On a much bigger, highly more significant scale, both the disciples and the women were surprised on that first Easter.  That’s putting it too lightly.  They were shocked to the core that first Easter, every last one of them.

 

Think of the disciples, one minute their beloved teacher Jesus was heralded with a parade, and before they knew it, he was snatched away apparently forever. They didn’t expect a betrayal. They didn’t expect the cross. And yet Jesus had been crucified. Jesus had been buried. And they knew that they could be next. 

That Easter morning, they knew Christ’s tomb contained his body, and nothing could change that fact. These men who’d spent years hearing Christ’s message of love and watching him perform miracles now huddled behind locked doors. Surely they felt deep despair over the death of their beloved Teacher.  No doubt they felt guilt and shame at running out on him in his time of greatest need.  Even so, why would they risk themselves to anoint his body?  What did it matter?  They knew what to expect.  Jesus was gone and somehow each of them needed to find a way to go on with life.  

 

What about the women that day?  What did they expect? Did they have more faith as they traveled to the tomb?  The women showed loyalty and they showed bravery.  But they didn’t go expecting to find anything other than the body of Jesus.  In the rush to get his body off the cross and into the tomb, no one had prepared it for its final resting place.  And so they went, to properly anoint him for burial.  Like the disciples, the women may have feared the authorities.  Unlike the disciples, they refused to stay hidden behind locked doors.  I’m guessing that the women were close to Mary, the mother of Jesus.  I’m guessing they felt compassion for her, and empathy for her, in addition to their own personal heartbreak.   In the midst of overwhelming sadness, they would do the only thing that they could do—they would take care of her son’s body.  And so the women walked solemnly, in the twilight of morning, with tears in their eyes. 

 

Upon arriving at the tomb they might’ve felt relieved at first that someone had rolled away the stone.  At least this was one worry they could cross off their list.  But their worries surely spiked when they walked in the tomb and found no trace of Jesus.  As they stood dumbfounded, two men in “dazzling clothes,” as Luke puts it, suddenly appear beside them.  The women were terrified and understandably so.  Instead of telling the women about Christ’s resurrection, the angels ask, “Why do you look for the living among the dead?”  Why?  We know why.  They came that morning to see what they expected to see, to do the job they expected to do.  And angels, dazzling or otherwise, were not part of the plan.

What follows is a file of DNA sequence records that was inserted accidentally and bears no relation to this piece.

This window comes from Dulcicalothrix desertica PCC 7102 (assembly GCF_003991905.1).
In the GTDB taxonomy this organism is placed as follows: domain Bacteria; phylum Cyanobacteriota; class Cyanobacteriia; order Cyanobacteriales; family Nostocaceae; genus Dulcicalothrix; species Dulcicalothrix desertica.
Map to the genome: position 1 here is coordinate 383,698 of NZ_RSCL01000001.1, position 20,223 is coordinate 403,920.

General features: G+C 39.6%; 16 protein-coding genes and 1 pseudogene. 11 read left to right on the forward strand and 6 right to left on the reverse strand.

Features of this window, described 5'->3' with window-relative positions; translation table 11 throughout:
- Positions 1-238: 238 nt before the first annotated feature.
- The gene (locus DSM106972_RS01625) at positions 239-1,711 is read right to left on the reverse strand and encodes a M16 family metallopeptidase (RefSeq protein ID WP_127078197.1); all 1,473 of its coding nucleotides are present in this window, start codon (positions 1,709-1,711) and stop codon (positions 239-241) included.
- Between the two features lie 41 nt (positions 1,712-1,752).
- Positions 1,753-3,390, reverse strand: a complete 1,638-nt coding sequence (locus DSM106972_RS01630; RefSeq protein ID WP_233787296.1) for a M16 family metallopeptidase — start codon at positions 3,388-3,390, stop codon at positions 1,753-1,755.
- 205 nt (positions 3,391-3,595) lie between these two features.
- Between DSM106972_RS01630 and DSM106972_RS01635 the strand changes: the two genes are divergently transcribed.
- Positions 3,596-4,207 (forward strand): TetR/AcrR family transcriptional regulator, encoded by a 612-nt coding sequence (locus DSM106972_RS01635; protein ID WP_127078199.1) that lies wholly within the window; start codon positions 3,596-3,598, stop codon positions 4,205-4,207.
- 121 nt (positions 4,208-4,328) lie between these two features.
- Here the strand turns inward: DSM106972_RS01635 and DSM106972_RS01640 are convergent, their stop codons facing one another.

Then the women heard it, standing in the place of the dead they heard the words of life that rang in their ears the rest of their days, “He is not here, but has risen.”  Pardon?  Say again?  “He is not here, but has risen.”  What?  What do you mean?  The angels go on to remind them that Jesus had once again kept a promise and done what he’d been saying all along he was going to do.  Twice in the Gospel of Luke, Jesus predicts his death and resurrection.  In Luke 9:22 he said, “The Son of Man must undergo great suffering, and be rejected by the elders, chief priests, and scribes, and be killed, and on the third day be raised.”  Again in Luke 18:32-33 Jesus says, “For [the Son of Man] will be handed over to the Gentiles; and he will be mocked and insulted and spat upon.  And after they have flogged him, they will kill him, and on the third day he will rise again.”  

 

Even though Jesus had told his followers about all that would happen, they forgot his words in the midst of their despair.  The author of the account keeps the disciples real. After the angels refresh their memory, Mary Magdalene, Joanna, Mary the mother of James, and the other women remember.  And once they remember the promises of Jesus, the women feel empowered leaving the tomb to spread the good news.  The sadness slips from their shoulders and out they go, the tomb behind them and a mission before them to tell their grief-stricken friends this life-changing news. 

 

I can just picture this excited group of women, out of breath from running to find the disciples, probably beating on the door.  And the disciples, hearing the pounding, must’ve thought the authorities had found them until they recognize the voices and fling open the door.  The women dash in, bubbling over with the incredible news of the empty tomb.   But the disciples remain skeptical.  Once again, if the writer of the text was out to make the disciples look good, instead of merely reporting what happened, the disciples would have started hugging and giving one another congratulatory high-fives.  But the Gospel of Luke tells a different story.   The disciples considered the report nonsense, an idle tale, which they refused to believe.